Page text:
Saturday, October 2, 2010

Past, Present, Future

In the past, the amazing little class just conducted in the studio with children -- taught by me, my wonderful Alex (age 12) and Dierdre (age 12), and assorted adults.  There is real magic in the way young brains function.   What flexibility and agility!  Show 'em something and they soon are not only doing it, but making it look like, well, child's play.  Why do people underestimate children so completely?   "Well, I'll cast on for you because children can't do it," or "OOOOH dearie, how ARE we???"  (in baby talk).   Ask a twelve year old a complex question, you'll get an answer that is both honest and penetrating.  Maybe we should start a permanent children's group and put Alex and Dierdre entirely in charge.  The problem, of course, is that I can't pay them in money.  The feds would come get me.  But I can give them endless yarn!  Alex is almost done with his first vest, complete with pockets, buttonholes, and nicely crafted bands.   Dierdre is making a pullover out of Trendsetter Tonalita -- really beautiful.   I drafted a simple little pattern and off she went.

Also in the past, a truly nightmarish encounter with a button maker who apparently didn't believe that we had cancelled her visit for lack of space and traffic, etc., and showed up anyway.   I'm exhausted. 

In the present, a studio that is picking up steam, attracting new people, making everyone happier than we've been in a long time.  I wish I could spend more time there.   It's frustrating to be doing everything less well than I could do if I were there more regularly.  I could be designing sweaters regularly, dyeing more yarn, teaching more people...........Oh well.  In good time.   For now, I have a book to finish.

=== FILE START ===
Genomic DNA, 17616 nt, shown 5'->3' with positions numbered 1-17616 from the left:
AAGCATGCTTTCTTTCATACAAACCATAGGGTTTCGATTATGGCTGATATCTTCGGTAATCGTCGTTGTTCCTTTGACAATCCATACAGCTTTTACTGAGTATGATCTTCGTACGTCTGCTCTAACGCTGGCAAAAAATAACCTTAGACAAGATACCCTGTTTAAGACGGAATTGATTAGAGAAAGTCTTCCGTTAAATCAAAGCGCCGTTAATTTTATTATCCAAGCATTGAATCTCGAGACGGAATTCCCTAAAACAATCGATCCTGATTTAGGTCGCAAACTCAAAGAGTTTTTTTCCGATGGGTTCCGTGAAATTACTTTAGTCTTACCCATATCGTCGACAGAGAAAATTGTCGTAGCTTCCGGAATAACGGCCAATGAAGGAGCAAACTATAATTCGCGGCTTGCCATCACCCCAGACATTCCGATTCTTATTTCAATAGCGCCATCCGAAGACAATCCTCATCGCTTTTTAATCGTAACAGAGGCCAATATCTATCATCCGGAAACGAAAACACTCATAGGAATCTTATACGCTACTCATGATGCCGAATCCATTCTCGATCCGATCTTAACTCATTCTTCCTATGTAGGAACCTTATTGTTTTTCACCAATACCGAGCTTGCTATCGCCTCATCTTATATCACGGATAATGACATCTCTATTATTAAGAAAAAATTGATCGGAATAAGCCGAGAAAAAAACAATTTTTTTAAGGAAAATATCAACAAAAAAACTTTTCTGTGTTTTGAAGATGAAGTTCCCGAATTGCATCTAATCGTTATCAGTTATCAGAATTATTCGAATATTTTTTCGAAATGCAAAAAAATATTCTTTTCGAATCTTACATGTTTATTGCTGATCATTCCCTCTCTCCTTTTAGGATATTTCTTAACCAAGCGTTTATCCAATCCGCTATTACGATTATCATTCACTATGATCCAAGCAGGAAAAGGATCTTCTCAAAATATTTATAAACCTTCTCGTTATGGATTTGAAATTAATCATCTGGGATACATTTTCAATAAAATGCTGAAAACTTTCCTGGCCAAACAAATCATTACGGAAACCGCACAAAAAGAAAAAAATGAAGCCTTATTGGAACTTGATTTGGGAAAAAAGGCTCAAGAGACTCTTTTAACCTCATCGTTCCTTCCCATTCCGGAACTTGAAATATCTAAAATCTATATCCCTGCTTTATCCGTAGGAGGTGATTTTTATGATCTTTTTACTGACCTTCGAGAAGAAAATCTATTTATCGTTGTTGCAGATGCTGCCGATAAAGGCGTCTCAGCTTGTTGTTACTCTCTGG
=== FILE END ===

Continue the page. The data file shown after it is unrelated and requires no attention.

In the future, the near future, in fact, there's the New York Sheep and Wool Festival at Rhinebeck.  I probably will rent a car and take four days to come and go by way of Canada (better roads).  It's a long way to Albany and fairly tedious -- but the festival is the biggest in the nation, at least to my eyes (some people think Maryland, but I haven't sensed as much energy there in the last two years).  And there are so many wonderful vendors that I hate to miss it -- not to mention antique shops.

Then the Southeastern festival across the street from the Asheville, NC, airport.  I need to figure out how to kidnap Larry.  He needs to get out of the studio.  The NC event is a natural.  He loves the Carolinas, and it's the right time of year.  So -- I need to plot, cover the studio for the weekend, and pile him into a car.  When we were last driving through NC, we found just an amazing number of wee antique shops with genuinely interesting buttons and old buckles.  They were off the beaten path, with prices not hiked up to meet the expectations of interstate travelers, who frequent the big malls along those roads (sometimes by the busload).  Better to go to the smallest of the small and find the truly original and unique buttons at good prices.  And the additional reward is that you get to visit all of those sleepy towns with a single old-fashioned cafe on Main Street, filled with people who haven't seen strangers in awhile.  I remember once in Kentucky having the distinct feeling that I was scandalizing everyone with my black fitness pants and (to their eyes) rather garish Marketplace of India jacket........not at all ladylike, I suppose, particularly because you're not supposed to be braless at age 65..........oops..........almost 66 (on Wednesday).   Too bad about that.  I keep thinking it's going to stop, but it doesn't.  I just keep getting older. 

The Southeastern festival is actually a joy.  I didn't go last year (conflicts).  But it keeps getting bigger and bigger.  It's held in a huge agricultural arena/center, which includes an immense main building with tiers, and then a series of drafty but atmospheric outbuildings/sheds.  The sheds are not entirely visible, so the people who rented space there were not entirely happy when I went the last time.  Maybe they've fixed that situation with better signs.  But the big building has dozens of high-quality dyers, spinners, and so on -- and you go round and round in circles, tier by tier, to explore the place.  What an immense amount of fun)

That's it for now.   Believe me, when there are travels to report, I'll be back atcha, as Palin would say.


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